27. Synagogue - 1910


A Hebrew congregation was formed in Broken Hill by 1900, by which time about 150 Jews were resident in the city. The synagogue and attached residence were both built in 1910. Prior to this, religious services were held at the Masonic Hotel and, in 1905, Rev. Mandelbaum was appointed minister. In 1907 the NSW government granted that a synagogue may be built on this site. The foundation stone was laid on 30 November 1910 by Solomon Saunders, president of the Adelaide Hebrew Congregation. The Synagogue was consecrated by Rabbi F K Cohen in 1911.  

Members of the Jewish community were some of the city’s merchants and became part of the richly diverse migrant population of Broken Hill. In 1886 Henry Boan and his brother Ernest established the first major store. Three years later, Boan Brothers was turning over £1000 a week.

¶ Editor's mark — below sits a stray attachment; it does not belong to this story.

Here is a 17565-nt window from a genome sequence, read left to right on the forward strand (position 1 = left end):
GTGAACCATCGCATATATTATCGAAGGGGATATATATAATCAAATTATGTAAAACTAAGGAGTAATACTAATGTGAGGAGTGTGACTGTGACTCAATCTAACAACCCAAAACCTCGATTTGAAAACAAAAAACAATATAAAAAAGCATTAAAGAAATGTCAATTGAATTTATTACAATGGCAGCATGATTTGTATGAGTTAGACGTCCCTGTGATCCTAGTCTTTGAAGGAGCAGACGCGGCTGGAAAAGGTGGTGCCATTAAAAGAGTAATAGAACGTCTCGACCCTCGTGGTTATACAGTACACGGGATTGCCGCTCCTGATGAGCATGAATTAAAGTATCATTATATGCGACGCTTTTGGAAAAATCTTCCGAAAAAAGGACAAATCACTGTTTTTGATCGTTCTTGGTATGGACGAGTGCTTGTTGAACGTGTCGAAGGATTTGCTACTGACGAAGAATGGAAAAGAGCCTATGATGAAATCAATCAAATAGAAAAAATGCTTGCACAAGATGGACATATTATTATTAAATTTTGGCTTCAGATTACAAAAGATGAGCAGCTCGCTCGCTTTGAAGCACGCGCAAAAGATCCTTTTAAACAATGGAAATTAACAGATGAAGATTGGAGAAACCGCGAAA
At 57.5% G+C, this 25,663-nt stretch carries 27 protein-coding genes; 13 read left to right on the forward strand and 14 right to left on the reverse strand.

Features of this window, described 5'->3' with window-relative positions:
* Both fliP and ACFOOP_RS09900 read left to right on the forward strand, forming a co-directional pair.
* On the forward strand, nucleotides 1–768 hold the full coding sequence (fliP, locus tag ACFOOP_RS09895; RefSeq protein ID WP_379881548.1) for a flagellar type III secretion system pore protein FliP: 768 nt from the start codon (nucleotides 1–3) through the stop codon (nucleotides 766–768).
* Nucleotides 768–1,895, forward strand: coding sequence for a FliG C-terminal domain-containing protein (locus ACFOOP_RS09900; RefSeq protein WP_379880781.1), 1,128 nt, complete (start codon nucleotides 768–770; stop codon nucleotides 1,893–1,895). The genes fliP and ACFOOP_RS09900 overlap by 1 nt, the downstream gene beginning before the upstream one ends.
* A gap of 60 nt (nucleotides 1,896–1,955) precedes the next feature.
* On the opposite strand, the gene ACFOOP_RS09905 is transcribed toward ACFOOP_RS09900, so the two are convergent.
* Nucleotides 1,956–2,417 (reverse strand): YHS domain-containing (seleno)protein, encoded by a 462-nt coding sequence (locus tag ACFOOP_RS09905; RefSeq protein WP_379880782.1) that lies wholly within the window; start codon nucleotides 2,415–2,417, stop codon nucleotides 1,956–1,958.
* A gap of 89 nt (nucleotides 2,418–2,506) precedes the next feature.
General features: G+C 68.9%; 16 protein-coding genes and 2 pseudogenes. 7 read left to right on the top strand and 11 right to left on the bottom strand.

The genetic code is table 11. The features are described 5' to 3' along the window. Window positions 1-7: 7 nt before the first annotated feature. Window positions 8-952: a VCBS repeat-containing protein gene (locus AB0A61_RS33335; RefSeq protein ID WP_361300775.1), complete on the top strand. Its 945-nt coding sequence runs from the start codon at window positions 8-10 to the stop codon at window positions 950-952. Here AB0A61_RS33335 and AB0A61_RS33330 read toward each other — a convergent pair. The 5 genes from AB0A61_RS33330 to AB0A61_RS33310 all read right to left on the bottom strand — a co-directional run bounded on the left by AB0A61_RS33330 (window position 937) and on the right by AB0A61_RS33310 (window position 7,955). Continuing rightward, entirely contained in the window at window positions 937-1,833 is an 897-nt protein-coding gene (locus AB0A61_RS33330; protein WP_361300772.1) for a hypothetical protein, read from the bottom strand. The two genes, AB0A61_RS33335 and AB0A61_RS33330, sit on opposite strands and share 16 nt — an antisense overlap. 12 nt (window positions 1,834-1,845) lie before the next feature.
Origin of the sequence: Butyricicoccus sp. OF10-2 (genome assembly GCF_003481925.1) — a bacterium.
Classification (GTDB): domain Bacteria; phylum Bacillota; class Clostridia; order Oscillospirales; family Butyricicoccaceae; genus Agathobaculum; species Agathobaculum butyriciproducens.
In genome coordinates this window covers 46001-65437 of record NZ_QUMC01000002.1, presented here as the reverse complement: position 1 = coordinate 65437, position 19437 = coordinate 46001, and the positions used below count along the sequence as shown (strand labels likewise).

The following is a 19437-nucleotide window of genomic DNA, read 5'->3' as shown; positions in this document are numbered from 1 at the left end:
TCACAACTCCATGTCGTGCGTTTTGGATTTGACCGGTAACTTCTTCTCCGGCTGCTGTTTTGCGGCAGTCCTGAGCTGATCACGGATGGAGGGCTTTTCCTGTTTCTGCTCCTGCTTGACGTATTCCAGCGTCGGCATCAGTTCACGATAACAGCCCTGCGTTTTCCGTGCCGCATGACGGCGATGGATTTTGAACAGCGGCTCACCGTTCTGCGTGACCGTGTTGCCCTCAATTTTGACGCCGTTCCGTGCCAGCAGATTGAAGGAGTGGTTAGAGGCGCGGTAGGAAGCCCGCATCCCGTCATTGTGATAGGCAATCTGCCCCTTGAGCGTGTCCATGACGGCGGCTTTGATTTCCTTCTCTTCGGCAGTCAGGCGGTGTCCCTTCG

The Synagogue closed in 1962 and its scrolls and silverware were transferred to a Melbourne synagogue. The building was used as a residence until 1989, when it was purchased by the Broken Hill Historical Society and lovingly restored for its headquarters. It is now one of the most remote Jewish museums in the world, containing original furniture and the original ceiling, painted with the Star of David. 

This is one of only three Synagogues outside Sydney to have been preserved, restored and heritage-listed.

Audio transcript available.